At Café Lalibela, you're expected to eat with your hands. The communal Ethiopian meals typically consist of injera—thin, spongy bread that tastes similar to sourdough—that diners, sans forks, use to scoop up wat, a stew made from veggies, meat, or both. Made from a grain native to Ethiopia, torn-off pieces of injera become utensils for fish stew simmered with red pepper or tikil gomen, a mix of cabbage, carrots, and potatoes. The menu features à la carte wat selections, as well as suggested combinations for individuals, parties of three, and tall figures made by parties of three concealed within a long overcoat. The staff's commitment to an authentic experience extends to its beverage offerings, including imported African wines, freshly roasted and brewed Ethiopian coffee served in a clay pot, and Tossign, an herbal tea from the country’s highlands.
Strung from the ceiling are mason jars transformed into light fixtures, illuminating the wood-paneled walls and spacious dance floor of Moonshine Whiskey Bar & Grill. It’s a fitting touch for the country western bar, whose bartenders also fill mason jars with 39 whiskeys, bourbons, moonshines, and scotches, reports the East Valley Tribune.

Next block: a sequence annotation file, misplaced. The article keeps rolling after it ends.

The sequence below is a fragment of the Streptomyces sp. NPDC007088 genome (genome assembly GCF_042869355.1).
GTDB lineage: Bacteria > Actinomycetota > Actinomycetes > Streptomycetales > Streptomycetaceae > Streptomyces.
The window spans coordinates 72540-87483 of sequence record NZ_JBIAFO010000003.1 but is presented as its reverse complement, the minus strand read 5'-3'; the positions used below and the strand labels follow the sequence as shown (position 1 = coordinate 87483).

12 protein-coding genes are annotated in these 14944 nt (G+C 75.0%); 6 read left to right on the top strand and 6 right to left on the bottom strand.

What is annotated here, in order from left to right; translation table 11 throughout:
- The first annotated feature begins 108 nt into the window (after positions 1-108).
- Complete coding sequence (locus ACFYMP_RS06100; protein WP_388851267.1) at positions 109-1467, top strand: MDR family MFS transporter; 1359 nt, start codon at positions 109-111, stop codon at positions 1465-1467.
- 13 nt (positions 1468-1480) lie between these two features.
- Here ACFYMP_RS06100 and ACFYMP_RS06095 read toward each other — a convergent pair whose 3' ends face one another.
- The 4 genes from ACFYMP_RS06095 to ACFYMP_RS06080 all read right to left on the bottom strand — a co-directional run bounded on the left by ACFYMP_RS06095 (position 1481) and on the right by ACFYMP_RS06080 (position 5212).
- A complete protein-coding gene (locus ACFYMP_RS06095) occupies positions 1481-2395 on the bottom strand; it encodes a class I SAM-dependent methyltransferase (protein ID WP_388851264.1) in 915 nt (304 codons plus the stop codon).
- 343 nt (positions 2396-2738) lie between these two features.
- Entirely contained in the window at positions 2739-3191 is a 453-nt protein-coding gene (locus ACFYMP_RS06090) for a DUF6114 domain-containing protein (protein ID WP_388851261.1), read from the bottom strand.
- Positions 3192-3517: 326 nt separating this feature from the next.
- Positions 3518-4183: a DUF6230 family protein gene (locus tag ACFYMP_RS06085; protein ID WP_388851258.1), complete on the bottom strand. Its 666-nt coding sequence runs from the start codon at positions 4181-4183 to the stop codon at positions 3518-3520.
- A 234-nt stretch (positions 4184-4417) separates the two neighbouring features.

Within the three-story, 11,000-square-foot establishment, libations flow from four bars, as well as in the kitchen, where head chef Chad Holmes pairs housemade blueberry pancakes with housemade blueberry moonshine syrup. Chad incorporates local ingredients into every item on his from-scratch menu, such as the free-range chicken tenders with bourbon peach BBQ sauce.
The kitchen serves up grub into the wee hours of the night, and bartenders stick around an hour after last call to supply patrons with complementary soft drinks and water. The bar itself stays open until 3 a.m. four nights a week, giving patrons plenty of time for line dancing, riding the bar’s mechanical bull Willie, or cheering up William, the bar’s bored rodeo clown.